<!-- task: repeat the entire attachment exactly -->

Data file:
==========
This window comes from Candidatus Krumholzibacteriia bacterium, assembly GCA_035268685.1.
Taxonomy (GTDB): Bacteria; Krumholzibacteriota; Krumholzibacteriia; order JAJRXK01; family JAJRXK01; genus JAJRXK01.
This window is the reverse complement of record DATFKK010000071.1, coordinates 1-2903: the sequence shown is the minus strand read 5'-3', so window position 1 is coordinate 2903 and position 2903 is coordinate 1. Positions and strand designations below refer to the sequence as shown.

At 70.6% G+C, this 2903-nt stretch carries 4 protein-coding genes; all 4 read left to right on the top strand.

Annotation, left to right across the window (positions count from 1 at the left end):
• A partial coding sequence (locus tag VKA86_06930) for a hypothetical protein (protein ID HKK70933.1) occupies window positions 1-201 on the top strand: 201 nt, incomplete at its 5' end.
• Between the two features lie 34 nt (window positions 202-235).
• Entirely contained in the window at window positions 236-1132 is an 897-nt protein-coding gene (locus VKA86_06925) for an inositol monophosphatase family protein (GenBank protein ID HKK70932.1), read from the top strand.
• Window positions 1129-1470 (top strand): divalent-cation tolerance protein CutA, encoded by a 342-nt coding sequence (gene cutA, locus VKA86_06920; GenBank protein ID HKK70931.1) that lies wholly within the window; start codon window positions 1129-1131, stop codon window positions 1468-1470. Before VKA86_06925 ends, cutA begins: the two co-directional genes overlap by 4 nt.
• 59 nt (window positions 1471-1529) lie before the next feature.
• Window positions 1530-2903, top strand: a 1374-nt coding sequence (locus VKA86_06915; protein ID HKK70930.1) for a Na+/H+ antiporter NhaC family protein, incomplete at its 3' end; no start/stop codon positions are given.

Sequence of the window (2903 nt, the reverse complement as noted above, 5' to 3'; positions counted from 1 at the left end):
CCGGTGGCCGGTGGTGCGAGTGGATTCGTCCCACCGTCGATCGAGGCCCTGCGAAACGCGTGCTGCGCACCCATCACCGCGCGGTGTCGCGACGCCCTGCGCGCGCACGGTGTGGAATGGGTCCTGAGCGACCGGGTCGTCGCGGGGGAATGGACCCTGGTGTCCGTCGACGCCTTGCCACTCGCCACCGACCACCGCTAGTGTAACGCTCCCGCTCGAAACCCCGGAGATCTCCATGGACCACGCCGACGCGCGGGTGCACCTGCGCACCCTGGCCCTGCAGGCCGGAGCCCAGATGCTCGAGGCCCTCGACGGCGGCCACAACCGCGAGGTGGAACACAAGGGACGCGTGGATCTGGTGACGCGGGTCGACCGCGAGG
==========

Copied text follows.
This window comes from Candidatus Krumholzibacteriia bacterium, assembly GCA_035268685.1.
Taxonomy (GTDB): Bacteria; Krumholzibacteriota; Krumholzibacteriia; order JAJRXK01; family JAJRXK01; genus JAJRXK01.
This window is the reverse complement of record DATFKK010000071.1, coordinates 1-2903: the sequence shown is the minus strand read 5'-3', so window position 1 is coordinate 2903 and position 2903 is coordinate 1. Positions and strand designations below refer to the sequence as shown.

At 70.6% G+C, this 2903-nt stretch carries 4 protein-coding genes; all 4 read left to right on the top strand.

Annotation, left to right across the window (positions count from 1 at the left end):
• A partial coding sequence (locus tag VKA86_06930) for a hypothetical protein (protein ID HKK70933.1) occupies window positions 1-201 on the top strand: 201 nt, incomplete at its 5' end.
• Between the two features lie 34 nt (window positions 202-235).
• Entirely contained in the window at window positions 236-1132 is an 897-nt protein-coding gene (locus VKA86_06925) for an inositol monophosphatase family protein (GenBank protein ID HKK70932.1), read from the top strand.
• Window positions 1129-1470 (top strand): divalent-cation tolerance protein CutA, encoded by a 342-nt coding sequence (gene cutA, locus VKA86_06920; GenBank protein ID HKK70931.1) that lies wholly within the window; start codon window positions 1129-1131, stop codon window positions 1468-1470. Before VKA86_06925 ends, cutA begins: the two co-directional genes overlap by 4 nt.
• 59 nt (window positions 1471-1529) lie before the next feature.
• Window positions 1530-2903, top strand: a 1374-nt coding sequence (locus VKA86_06915; protein ID HKK70930.1) for a Na+/H+ antiporter NhaC family protein, incomplete at its 3' end; no start/stop codon positions are given.

Sequence of the window (2903 nt, the reverse complement as noted above, 5' to 3'; positions counted from 1 at the left end):
CCGGTGGCCGGTGGTGCGAGTGGATTCGTCCCACCGTCGATCGAGGCCCTGCGAAACGCGTGCTGCGCACCCATCACCGCGCGGTGTCGCGACGCCCTGCGCGCGCACGGTGTGGAATGGGTCCTGAGCGACCGGGTCGTCGCGGGGGAATGGACCCTGGTGTCCGTCGACGCCTTGCCACTCGCCACCGACCACCGCTAGTGTAACGCTCCCGCTCGAAACCCCGGAGATCTCCATGGACCACGCCGACGCGCGGGTGCACCTGCGCACCCTGGCCCTGCAGGCCGGAGCCCAGATGCTCGAGGCCCTCGACGGCGGCCACAACCGCGAGGTGGAACACAAGGGACGCGTGGATCTGGTGACGCGGGTCGACCGCGAGG